Title: Comparison of methods for D-optimal design for nonlinear mixed effects models
Authors: Ketil Tvermosegaard - London School of Hygiene and Tropical Medicine (United Kingdom) [presenting]
John Whittaker - GlaxoSmithKline (United Kingdom)
David Woods - University of Southampton (United Kingdom)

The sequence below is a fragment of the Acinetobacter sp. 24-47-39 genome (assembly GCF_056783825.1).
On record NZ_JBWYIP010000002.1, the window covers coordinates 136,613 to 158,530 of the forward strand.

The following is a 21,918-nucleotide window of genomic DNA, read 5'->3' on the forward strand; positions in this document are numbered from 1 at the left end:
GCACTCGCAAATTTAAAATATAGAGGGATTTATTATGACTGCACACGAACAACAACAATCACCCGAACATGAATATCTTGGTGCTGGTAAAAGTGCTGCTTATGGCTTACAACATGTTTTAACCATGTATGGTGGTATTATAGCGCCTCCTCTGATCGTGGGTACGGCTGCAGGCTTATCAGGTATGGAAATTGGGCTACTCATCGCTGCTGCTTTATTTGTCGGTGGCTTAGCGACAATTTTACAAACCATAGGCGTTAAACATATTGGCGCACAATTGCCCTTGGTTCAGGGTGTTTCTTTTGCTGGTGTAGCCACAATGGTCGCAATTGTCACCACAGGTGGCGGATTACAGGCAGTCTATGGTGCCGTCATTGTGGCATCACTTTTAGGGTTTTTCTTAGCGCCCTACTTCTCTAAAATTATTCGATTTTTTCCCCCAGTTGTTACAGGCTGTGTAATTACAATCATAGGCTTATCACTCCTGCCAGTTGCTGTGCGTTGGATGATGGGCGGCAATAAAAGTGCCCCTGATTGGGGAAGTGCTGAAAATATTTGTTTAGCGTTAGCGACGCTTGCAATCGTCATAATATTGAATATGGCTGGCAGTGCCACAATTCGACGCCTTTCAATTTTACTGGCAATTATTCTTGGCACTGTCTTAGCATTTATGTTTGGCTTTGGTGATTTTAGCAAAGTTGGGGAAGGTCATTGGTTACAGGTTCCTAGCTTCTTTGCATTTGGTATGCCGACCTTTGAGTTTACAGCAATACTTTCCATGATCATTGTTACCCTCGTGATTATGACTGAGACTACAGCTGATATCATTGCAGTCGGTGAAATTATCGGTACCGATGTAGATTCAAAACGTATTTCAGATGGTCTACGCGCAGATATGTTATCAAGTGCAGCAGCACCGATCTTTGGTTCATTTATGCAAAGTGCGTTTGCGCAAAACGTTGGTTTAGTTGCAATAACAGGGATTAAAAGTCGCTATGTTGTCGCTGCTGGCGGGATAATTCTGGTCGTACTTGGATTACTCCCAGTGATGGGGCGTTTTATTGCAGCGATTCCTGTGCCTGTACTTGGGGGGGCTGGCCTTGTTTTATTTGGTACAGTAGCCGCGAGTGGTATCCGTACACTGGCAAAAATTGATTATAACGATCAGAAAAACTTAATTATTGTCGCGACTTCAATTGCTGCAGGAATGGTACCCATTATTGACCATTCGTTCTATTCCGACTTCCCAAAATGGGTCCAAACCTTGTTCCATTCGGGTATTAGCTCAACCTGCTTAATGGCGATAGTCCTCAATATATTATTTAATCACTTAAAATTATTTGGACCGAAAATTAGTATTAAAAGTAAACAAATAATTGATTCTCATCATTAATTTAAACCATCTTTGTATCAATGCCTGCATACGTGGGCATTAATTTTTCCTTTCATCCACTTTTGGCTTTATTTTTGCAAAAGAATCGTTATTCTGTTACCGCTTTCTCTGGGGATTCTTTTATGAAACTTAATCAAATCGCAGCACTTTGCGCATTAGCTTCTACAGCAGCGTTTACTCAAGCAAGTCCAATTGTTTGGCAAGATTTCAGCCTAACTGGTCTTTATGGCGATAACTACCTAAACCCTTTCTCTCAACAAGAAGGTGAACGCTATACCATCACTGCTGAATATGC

Abstract: Methods to find D-optimal designs for nonlinear mixed effects (NLME) models typically rely on an approximation of the Fisher information matrix (FIM) as a proxy for the variance of the maximum likelihood estimator (MLE). In the classic approach, the model is linearised around the expected value of the random effect and the FIM of this linearised model is used to approximate the true FIM. In a more recent approach, the FIM of the linearised model is viewed as a function of the point around which we linearise and then integrated with respect to the distribution of the random effect. Both these FIM approximations are implemented in generalised R-code and applied to industrially relevant examples drawn from the literature. Clear qualitative differences are established. Resulting designs often differ in terms of location of design points and replication structure. To enable a quantitative comparison of resulting designs, a third, recently proposed, FIM approximation is implemented to act as a gold standard (because it avoids linearisation and theoretically allows for arbitrarily high precision). It is used to compute relative efficiencies of designs. The results indicate that the added integration step most likely does not add to the quality of the resulting designs.